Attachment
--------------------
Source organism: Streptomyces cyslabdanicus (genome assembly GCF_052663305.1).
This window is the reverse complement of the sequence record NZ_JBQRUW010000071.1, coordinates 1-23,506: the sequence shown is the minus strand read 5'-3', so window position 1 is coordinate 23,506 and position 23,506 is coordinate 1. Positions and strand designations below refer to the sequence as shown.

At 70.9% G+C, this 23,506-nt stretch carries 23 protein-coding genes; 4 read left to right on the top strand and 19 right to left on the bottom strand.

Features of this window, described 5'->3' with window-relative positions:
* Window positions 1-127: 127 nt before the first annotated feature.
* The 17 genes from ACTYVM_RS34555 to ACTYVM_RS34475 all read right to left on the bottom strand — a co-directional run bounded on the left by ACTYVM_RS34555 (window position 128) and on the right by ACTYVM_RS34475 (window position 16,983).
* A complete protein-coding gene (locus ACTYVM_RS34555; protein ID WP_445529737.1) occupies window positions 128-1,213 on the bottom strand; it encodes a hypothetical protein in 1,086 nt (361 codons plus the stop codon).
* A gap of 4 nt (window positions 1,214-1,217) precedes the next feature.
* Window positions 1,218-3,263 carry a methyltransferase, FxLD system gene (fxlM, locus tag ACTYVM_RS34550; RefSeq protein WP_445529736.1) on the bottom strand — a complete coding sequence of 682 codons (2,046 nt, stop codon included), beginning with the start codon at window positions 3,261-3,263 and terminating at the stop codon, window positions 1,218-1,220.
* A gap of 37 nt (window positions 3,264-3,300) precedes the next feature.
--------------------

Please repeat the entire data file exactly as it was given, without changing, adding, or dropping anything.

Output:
Source organism: Streptomyces cyslabdanicus (genome assembly GCF_052663305.1).
This window is the reverse complement of the sequence record NZ_JBQRUW010000071.1, coordinates 1-23,506: the sequence shown is the minus strand read 5'-3', so window position 1 is coordinate 23,506 and position 23,506 is coordinate 1. Positions and strand designations below refer to the sequence as shown.

At 70.9% G+C, this 23,506-nt stretch carries 23 protein-coding genes; 4 read left to right on the top strand and 19 right to left on the bottom strand.

Features of this window, described 5'->3' with window-relative positions:
* Window positions 1-127: 127 nt before the first annotated feature.
* The 17 genes from ACTYVM_RS34555 to ACTYVM_RS34475 all read right to left on the bottom strand — a co-directional run bounded on the left by ACTYVM_RS34555 (window position 128) and on the right by ACTYVM_RS34475 (window position 16,983).
* A complete protein-coding gene (locus ACTYVM_RS34555; protein ID WP_445529737.1) occupies window positions 128-1,213 on the bottom strand; it encodes a hypothetical protein in 1,086 nt (361 codons plus the stop codon).
* A gap of 4 nt (window positions 1,214-1,217) precedes the next feature.
* Window positions 1,218-3,263 carry a methyltransferase, FxLD system gene (fxlM, locus tag ACTYVM_RS34550; RefSeq protein WP_445529736.1) on the bottom strand — a complete coding sequence of 682 codons (2,046 nt, stop codon included), beginning with the start codon at window positions 3,261-3,263 and terminating at the stop codon, window positions 1,218-1,220.
* A gap of 37 nt (window positions 3,264-3,300) precedes the next feature.